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Just When Sequent Thought It Was Safe...


Information Processing

JUST WHEN SEQUENT THOUGHT IT WAS SAFE...

By all rights, Karl C. "Casey" Powell Jr. should finally feel free to relax and perhaps cruise the Oregon hills in his Ferrari or Lamborghini. Or, he could take a few days off to ferry his two teenage daughters to horse shows in his Ardern coach. After all, the chairman of Sequent Computer Systems Inc. could use some R&R after bringing the company back from the brink.

In 1991, with a sour economy and sales to Unisys Corp., its biggest customer, drying up, Sequent lost $49 million on revenues of $213 million and seemed headed for oblivion. But by streamlining and refocusing itself, Sequent has bounced back. It has been profitable since last December, and third-quarter sales rocketed 52% from the year before, to a record $82 million.

LAVISH MARKETING. So why isn't Casey Powell taking it easy? Perhaps because for Sequent, which he co-founded in 1983, the Big Test has only just begun. For years, the Beaverton (Ore.) company has shared its hardware niche with a few similarly sized companies, such as Pyramid Technology Corp. The big computer guns--Digital Equipment, IBM, Hewlett-Packard--just weren't interested in making machines like Sequent's. No wonder: Sequent's multiprocessor design, based on as many as 30 PC-class microprocessors, could do all the work of the big companies' traditional minicomputers and mainframes for a third of the price or less.

But now, those same companies are racing after Sequent. Hewlett-Packard and American Telephone & Telegraph Co.'s NCR unit have both launched multiprocessor lines over the past two years, backing them with lavish marketing efforts. IBM is working on several multiprocessor designs, too, with shipments expected to begin next year. And Sun Microsystems Inc. is about to expand its line. "We've been running into Sequent more often," says Sun Vice-President Anil P. Gadre, who expects more encounters in 1993.

In short, the cheap power of multiprocessors is just too compelling to ignore, especially for jobs such as logging hotel reservations. Consider two of Sequent's best customers: Dollar Rent A Car and the London Stock Exchange.

Powell has no time to feel flattered by imitators. He has his hands full trying to keep Sequent one step ahead, mainly by getting important software packages rewritten to run fast on Sequent machines before other suppliers can snag them for their multiprocessors. Sequent got a big sales boost in the late 1980s by helping Oracle Corp. tune its data-base program to run extra fast on Sequents. But now, other computers can run Oracle's software quickly, too. Says Powell: "When other people offer the same capabilities, we have to go on to something new."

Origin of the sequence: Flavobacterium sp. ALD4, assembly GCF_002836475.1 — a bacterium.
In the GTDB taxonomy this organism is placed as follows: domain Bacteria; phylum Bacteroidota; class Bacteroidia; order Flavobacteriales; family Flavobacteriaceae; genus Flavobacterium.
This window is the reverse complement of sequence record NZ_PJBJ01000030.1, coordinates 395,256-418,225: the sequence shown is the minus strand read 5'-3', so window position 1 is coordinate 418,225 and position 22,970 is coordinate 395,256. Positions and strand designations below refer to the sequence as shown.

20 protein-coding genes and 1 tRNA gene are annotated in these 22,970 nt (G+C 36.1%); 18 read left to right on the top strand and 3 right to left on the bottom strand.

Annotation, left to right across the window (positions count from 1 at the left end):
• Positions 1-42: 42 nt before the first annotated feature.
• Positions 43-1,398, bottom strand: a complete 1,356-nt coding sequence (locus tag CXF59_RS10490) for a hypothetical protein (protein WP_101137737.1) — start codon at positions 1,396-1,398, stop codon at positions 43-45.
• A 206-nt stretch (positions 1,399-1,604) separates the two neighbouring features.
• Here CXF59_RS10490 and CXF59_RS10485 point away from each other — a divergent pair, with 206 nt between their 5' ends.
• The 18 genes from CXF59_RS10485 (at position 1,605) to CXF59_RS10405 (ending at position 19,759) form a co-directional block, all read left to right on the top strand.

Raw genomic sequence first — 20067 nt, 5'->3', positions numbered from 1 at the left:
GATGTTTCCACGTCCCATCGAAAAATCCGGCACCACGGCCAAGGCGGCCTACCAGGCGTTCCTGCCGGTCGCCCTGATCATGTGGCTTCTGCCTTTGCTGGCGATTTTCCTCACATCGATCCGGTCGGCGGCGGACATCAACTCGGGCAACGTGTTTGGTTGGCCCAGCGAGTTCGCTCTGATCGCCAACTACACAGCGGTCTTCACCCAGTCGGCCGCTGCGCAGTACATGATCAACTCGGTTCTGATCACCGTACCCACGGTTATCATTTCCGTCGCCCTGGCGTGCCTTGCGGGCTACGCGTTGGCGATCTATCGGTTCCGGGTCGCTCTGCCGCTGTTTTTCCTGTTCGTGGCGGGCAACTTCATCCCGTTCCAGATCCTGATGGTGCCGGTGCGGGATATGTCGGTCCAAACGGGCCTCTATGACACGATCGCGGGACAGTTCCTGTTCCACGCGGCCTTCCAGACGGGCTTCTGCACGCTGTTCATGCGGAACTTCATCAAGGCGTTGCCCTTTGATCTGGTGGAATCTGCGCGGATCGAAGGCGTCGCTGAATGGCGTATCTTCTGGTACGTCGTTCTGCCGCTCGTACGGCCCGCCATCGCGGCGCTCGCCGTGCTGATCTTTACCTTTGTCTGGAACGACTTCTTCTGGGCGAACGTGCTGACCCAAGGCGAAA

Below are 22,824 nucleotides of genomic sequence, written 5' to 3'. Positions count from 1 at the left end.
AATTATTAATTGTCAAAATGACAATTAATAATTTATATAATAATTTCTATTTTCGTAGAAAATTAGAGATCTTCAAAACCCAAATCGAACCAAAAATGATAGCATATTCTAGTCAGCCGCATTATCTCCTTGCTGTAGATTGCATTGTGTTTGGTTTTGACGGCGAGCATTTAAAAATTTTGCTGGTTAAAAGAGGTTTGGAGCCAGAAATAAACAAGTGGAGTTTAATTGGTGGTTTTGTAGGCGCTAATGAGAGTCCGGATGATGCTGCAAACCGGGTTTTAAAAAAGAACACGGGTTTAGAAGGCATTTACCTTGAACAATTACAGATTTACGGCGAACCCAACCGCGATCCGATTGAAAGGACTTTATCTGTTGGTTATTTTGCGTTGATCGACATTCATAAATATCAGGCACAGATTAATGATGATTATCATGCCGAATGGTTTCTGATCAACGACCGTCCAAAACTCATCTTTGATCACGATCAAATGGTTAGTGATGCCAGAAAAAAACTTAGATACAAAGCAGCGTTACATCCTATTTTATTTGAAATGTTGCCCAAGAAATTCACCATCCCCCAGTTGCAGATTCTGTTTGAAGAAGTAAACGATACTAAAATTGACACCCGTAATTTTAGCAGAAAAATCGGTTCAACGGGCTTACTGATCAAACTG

For now, that something is helping mainframes dish out data to hundreds of PCs on a network. Customers such as Du Pont Co. can now copy mainframe data to their Sequents, where the first multiprocessing version of NovellInc.'s NetWare software for PC networks does the rest. So far this year, Sequent has sold 100 systems running NetWare, generating about $20 million in revenues. "It's a huge opportunity," says International Data Corp. analyst John Morrell, as customers seek to enhance PC-to-mainframe links. In early 1993, software from Red Brick Systems will let many PCs pose complex questions to a large Sequent data base simultaneously.

Moving downscale in hardware may provide still more growth. Sequent is planning a line of so-called superservers, which employ just a few processors and anchor small PC networks. That market already includes some biggies such as IBM and Compaq Computer Corp., but Powell may again have an edge in software: Microsoft Corp. has picked Sequent multiprocessing technology for Windows NT, the advanced operating system software it is readying for 1993.

FARMING IT OUT. Still more downsizing--the managerial kind--has trimmed Sequent's costs. In the past year, Powell and Chief Operating Officer Waldo J. Richards, a Sequent veteran, have farmed out more manufacturing, such as cabinet assembly, to help cut manufacturing and operations costs by 20%. At 4.5 times a year, inventory turns are running at twice the rate of early 1991. More important, the 143-person sales force now focuses on potentially large accounts, not every small customer that shows up. And because of a 23% staff cut in 1991, the company's revenue per employee has jumped to $219,000, which is 68% higher than a year ago.

For now, Sequent is holding its own. The company even won a contract to supply AT&T, which is a major Pyramid reseller, with computers to help local phone companies track emergency calls. With more triumphs like that, Powell might finally get some time to relax.Robert D. Hof in Beaverton, Ore.


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